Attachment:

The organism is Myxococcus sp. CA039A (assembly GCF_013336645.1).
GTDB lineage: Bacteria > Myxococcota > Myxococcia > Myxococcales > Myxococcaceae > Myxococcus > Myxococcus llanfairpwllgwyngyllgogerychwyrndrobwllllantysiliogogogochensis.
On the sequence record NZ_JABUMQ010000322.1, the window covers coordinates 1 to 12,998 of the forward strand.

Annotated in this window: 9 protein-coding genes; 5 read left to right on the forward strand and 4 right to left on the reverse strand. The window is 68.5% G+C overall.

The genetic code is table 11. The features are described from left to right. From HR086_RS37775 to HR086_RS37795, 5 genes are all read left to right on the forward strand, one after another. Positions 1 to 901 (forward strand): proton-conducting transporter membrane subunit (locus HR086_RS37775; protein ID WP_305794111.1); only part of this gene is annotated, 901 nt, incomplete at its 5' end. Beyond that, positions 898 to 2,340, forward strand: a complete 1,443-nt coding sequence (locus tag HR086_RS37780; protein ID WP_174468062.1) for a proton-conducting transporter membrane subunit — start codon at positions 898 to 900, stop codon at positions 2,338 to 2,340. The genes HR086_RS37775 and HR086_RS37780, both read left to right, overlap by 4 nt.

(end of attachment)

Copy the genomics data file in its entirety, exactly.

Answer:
The organism is Myxococcus sp. CA039A (assembly GCF_013336645.1).
GTDB lineage: Bacteria > Myxococcota > Myxococcia > Myxococcales > Myxococcaceae > Myxococcus > Myxococcus llanfairpwllgwyngyllgogerychwyrndrobwllllantysiliogogogochensis.
On the sequence record NZ_JABUMQ010000322.1, the window covers coordinates 1 to 12,998 of the forward strand.

Annotated in this window: 9 protein-coding genes; 5 read left to right on the forward strand and 4 right to left on the reverse strand. The window is 68.5% G+C overall.

The genetic code is table 11. The features are described from left to right. From HR086_RS37775 to HR086_RS37795, 5 genes are all read left to right on the forward strand, one after another. Positions 1 to 901 (forward strand): proton-conducting transporter membrane subunit (locus HR086_RS37775; protein ID WP_305794111.1); only part of this gene is annotated, 901 nt, incomplete at its 5' end. Beyond that, positions 898 to 2,340, forward strand: a complete 1,443-nt coding sequence (locus tag HR086_RS37780; protein ID WP_174468062.1) for a proton-conducting transporter membrane subunit — start codon at positions 898 to 900, stop codon at positions 2,338 to 2,340. The genes HR086_RS37775 and HR086_RS37780, both read left to right, overlap by 4 nt.